• Gaw
          January 8, 2014 at 08:12

          Like Brit, I don’t really follow the ‘doing it for the exposure is bullshit’ argument.

          It’s one that doesn’t seem to apply to just about every interview you come across on TV, radio and in the press – almost without exception nowadays all interviewees have something to sell or a cause to push. They’re doing it for free and time is money – but there is obviously an economically sound justification.

          I can’t see why getting exposure from a website is any different. And Brit has explained (just above) the economic forces that dictate the direction in which the money flows.

          • mail@danielkalder.com'
            January 9, 2014 at 05:12

            For sure if I had a book to plug I’d do as much free publicity as I could on radio, TV, or a website. I have done so in the past and in the absence of anybody really knowing anything I think it is as good a strategy as any. In such cases there is an object in the marketplace and I want people to know about it. But it only really works in the first month or two after publication, and even then it’s very scattershot.

            Where it becomes bullshit is when “exposure” is extended to not directly selling a particular book/TV show/whatever, but simply “exposure for the author.” That’s just bollocks- if I write a piece about topic Y but my book is about topic Z, and more to the point, is not the focus of the piece, then nobody is going to bother to track it down. Nobody knows, nobody cares, there are far too many distractions out there.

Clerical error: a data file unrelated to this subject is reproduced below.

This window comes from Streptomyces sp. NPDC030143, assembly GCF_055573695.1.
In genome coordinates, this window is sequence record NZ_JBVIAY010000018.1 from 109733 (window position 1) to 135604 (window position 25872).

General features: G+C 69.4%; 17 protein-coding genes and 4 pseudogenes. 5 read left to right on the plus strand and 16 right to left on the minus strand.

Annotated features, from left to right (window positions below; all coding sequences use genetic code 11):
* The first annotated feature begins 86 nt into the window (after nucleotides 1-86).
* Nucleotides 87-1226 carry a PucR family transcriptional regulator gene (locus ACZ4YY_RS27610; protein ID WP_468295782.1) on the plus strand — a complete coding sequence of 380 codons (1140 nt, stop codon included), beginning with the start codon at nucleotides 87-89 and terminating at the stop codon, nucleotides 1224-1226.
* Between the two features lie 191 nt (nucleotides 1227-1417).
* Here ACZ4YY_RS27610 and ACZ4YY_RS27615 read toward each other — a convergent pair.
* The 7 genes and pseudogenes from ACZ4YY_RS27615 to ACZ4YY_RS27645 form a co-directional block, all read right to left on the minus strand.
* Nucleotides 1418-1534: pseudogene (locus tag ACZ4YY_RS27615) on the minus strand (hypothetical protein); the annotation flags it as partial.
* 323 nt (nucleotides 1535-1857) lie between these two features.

I write for cash, I write for pleasure, sometimes I am lucky enough to combine both. I will do things for free to promote my books/projects, but any writer who hopes that by sounding off about some bollocks on mumsnet that he/she will accrue anything significant in terms of money from enhanced royalties or even attention is likely in for a disappointment.

            Nothing to prevent anyone from thus wasting their time, of course and it is indeed a sound business strategy for the likes of mumsnet to lure in naifs with false hopes and trendy Internet marketing blather.

          • andrewnixon@blueyonder.co.uk'
            January 9, 2014 at 08:56

            That might well be true, DK, though we’ve moved onto practical territory rather than the grounds of principle on which I’m quite certain Nick Cohen wants to fight for the writer.

            Or then again it might not be true – depends on each case, and I wouldn’t want to impugn Mumsnet specifically for ‘luring naifs’ without more evidence about exactly what they charge and what they promise.

            However, caveat emptor applies in all transactions. Anyone in business who has tried to launch a new product knows that all forms of advertising and PR – sponsoring things, buying data for mailshots etc – are nearly always crushingly disappointing, and nearly always the reason for this is not